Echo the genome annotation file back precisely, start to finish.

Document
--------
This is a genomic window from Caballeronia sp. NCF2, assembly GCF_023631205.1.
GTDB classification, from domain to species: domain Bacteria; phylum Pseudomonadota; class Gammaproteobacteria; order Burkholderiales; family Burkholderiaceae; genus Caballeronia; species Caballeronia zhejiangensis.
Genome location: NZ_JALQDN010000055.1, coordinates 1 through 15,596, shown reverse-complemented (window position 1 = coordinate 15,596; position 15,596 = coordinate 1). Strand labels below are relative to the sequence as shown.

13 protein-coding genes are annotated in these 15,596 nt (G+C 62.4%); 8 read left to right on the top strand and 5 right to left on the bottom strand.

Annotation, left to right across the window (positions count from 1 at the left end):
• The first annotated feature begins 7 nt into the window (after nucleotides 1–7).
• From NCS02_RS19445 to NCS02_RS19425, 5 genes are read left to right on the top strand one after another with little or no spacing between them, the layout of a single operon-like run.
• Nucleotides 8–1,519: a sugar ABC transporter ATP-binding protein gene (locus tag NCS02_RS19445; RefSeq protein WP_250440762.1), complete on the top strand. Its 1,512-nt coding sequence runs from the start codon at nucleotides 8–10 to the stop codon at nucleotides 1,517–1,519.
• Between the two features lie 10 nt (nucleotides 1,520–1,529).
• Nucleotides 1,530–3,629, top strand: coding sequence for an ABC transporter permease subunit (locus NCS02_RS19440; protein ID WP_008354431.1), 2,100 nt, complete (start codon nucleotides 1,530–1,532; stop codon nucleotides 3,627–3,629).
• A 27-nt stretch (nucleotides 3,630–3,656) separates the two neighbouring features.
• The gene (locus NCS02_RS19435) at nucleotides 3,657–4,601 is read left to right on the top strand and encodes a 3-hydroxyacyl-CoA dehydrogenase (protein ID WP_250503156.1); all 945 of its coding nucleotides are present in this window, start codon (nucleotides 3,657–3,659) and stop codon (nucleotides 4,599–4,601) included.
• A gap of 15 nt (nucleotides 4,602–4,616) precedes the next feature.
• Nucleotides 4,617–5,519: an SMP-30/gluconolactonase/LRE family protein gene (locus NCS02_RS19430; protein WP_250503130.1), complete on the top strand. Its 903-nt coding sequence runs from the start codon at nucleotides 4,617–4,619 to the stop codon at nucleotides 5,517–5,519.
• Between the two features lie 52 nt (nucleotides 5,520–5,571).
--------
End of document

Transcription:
This is a genomic window from Caballeronia sp. NCF2, assembly GCF_023631205.1.
GTDB classification, from domain to species: domain Bacteria; phylum Pseudomonadota; class Gammaproteobacteria; order Burkholderiales; family Burkholderiaceae; genus Caballeronia; species Caballeronia zhejiangensis.
Genome location: NZ_JALQDN010000055.1, coordinates 1 through 15,596, shown reverse-complemented (window position 1 = coordinate 15,596; position 15,596 = coordinate 1). Strand labels below are relative to the sequence as shown.

13 protein-coding genes are annotated in these 15,596 nt (G+C 62.4%); 8 read left to right on the top strand and 5 right to left on the bottom strand.

Annotation, left to right across the window (positions count from 1 at the left end):
• The first annotated feature begins 7 nt into the window (after nucleotides 1–7).
• From NCS02_RS19445 to NCS02_RS19425, 5 genes are read left to right on the top strand one after another with little or no spacing between them, the layout of a single operon-like run.
• Nucleotides 8–1,519: a sugar ABC transporter ATP-binding protein gene (locus tag NCS02_RS19445; RefSeq protein WP_250440762.1), complete on the top strand. Its 1,512-nt coding sequence runs from the start codon at nucleotides 8–10 to the stop codon at nucleotides 1,517–1,519.
• Between the two features lie 10 nt (nucleotides 1,520–1,529).
• Nucleotides 1,530–3,629, top strand: coding sequence for an ABC transporter permease subunit (locus NCS02_RS19440; protein ID WP_008354431.1), 2,100 nt, complete (start codon nucleotides 1,530–1,532; stop codon nucleotides 3,627–3,629).
• A 27-nt stretch (nucleotides 3,630–3,656) separates the two neighbouring features.
• The gene (locus NCS02_RS19435) at nucleotides 3,657–4,601 is read left to right on the top strand and encodes a 3-hydroxyacyl-CoA dehydrogenase (protein ID WP_250503156.1); all 945 of its coding nucleotides are present in this window, start codon (nucleotides 3,657–3,659) and stop codon (nucleotides 4,599–4,601) included.
• A gap of 15 nt (nucleotides 4,602–4,616) precedes the next feature.
• Nucleotides 4,617–5,519: an SMP-30/gluconolactonase/LRE family protein gene (locus NCS02_RS19430; protein WP_250503130.1), complete on the top strand. Its 903-nt coding sequence runs from the start codon at nucleotides 4,617–4,619 to the stop codon at nucleotides 5,517–5,519.
• Between the two features lie 52 nt (nucleotides 5,520–5,571).